Dear @neonknight  :  I owned 2  Frog models, one was new and the other second hand and were good performers but nothing close to the " original " Colibri with low output: 0.22mv and I owned 3 samples of those Colibri with a black  light body ( not plastic but similar to. ) and owned one with wood body, all the sample low output and I still own one sample. I remember that 2 of those samples I had to return to VDH at least 2 times in a row because the bas eof the cantilever was hitting the LP surface.

I'm in agreement with what @mikelavigne posted and if you have a high resolution room/system and a lot of patience nothing can touch the unique qualities of the low output Colibri.


I repeat the words " low output " because the today Stradivarious like are medium almost in the range of HO cartridges : 0.7mv and certainly this kind of sudden VDH design change I think was not made it by Dr. AJ VdH him self because he knows that more coil wire always means higher signal degradation, so maybe the " culprit " of that was his son. Yes, I listened the Stradivarius in my system and performs good but nothing like the " old " Colibri.


Regards and enjoy the MUSIC NOT DISTORTIONS,


I can't speak to all or older models of VDH cartridges, but a few months ago I replaced my Dynavector XX 2 MK II with a Van Den Hul MC-One Special.  The Dynavector never seemed to sound "right" until it was nearly worn out, while the Van Den Hul sounded great from first play.  It still sounds great and has ever so slightly improved (as would be expected) with ongoing use.  It's also a bargain considering the price of cartridges these days. Highly recommended. If you're considering the Frog but think it too pricey, the MC-One Special may be the VDH for you.  On another note, VDH uses a wooden box to protect the cartridge, which proved its worth when I witnessed the UPS driver toss the item toward my garage door during delivery, landing with a loud thump! I immediately complained to the driver and opened the package while he watched.  I was surprised to find the cartridge in a wooden box, suspended on a lightweight plastic insert, and in perfect condition.  The box saved my cartridge and perhaps that driver's job.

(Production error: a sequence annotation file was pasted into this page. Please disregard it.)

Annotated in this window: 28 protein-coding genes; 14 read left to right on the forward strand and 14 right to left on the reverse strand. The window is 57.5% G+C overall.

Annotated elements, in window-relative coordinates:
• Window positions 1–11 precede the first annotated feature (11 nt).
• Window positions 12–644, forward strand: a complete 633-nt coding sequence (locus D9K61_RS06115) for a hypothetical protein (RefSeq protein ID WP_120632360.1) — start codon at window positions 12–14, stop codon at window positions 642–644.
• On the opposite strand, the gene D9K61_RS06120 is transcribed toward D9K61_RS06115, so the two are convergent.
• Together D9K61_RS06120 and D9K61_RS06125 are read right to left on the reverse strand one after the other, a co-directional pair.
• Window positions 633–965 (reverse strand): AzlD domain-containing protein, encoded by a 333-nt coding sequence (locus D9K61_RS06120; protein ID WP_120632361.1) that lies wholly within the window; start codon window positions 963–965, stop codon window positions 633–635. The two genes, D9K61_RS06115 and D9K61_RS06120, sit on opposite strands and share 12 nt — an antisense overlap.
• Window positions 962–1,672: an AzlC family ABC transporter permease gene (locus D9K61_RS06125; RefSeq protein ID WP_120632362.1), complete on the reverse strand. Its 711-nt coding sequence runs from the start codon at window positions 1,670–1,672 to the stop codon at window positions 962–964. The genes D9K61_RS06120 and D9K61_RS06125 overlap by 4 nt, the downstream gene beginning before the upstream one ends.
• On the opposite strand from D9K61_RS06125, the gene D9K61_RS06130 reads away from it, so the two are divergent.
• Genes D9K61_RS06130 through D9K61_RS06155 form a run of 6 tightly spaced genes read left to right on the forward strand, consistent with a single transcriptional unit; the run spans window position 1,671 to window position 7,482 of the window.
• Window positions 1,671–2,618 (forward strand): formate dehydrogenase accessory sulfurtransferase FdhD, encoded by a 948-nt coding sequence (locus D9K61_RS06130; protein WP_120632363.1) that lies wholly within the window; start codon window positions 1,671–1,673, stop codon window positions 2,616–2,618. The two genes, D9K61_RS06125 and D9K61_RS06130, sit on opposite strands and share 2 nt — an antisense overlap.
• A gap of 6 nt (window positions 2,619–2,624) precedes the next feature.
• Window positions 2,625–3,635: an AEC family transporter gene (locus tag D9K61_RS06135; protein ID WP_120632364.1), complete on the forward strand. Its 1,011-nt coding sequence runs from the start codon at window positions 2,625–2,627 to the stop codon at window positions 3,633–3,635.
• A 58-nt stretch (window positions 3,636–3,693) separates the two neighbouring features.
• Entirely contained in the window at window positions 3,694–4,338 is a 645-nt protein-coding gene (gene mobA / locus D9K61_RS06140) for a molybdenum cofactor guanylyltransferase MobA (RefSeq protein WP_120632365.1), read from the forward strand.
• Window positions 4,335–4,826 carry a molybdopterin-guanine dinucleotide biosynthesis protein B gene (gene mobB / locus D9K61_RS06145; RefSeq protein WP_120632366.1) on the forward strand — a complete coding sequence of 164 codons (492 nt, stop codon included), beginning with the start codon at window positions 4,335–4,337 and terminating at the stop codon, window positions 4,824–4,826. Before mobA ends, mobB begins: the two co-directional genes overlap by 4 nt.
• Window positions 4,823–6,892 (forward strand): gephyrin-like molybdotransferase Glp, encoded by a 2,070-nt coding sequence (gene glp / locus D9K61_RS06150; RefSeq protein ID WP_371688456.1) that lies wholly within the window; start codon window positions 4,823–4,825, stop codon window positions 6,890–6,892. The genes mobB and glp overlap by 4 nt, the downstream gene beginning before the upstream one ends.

I do not know about you, but I can not afford the time, effort and care not to spend the money going through 10 cartridges to get to one good one. There are so many fine cartridges you can depend on. If you want a cantilever hanging out in the breeze get a Lyra, Clearaudio or Verismo. It made me nervous for a while but I got use to it. Always put your stylus guard on before you do anything. 

I never got a VDH because the tolerances of the ones I have seen and the pictures I have looked at are uniformly terrible,  which is why people say they all sound different. 

I understand. I had two Dynavectors that were quite good before I bought the pricier and vaunted XX 2 MK II. and that cartridge was not a good experience. Cartridges can be an expensive pain.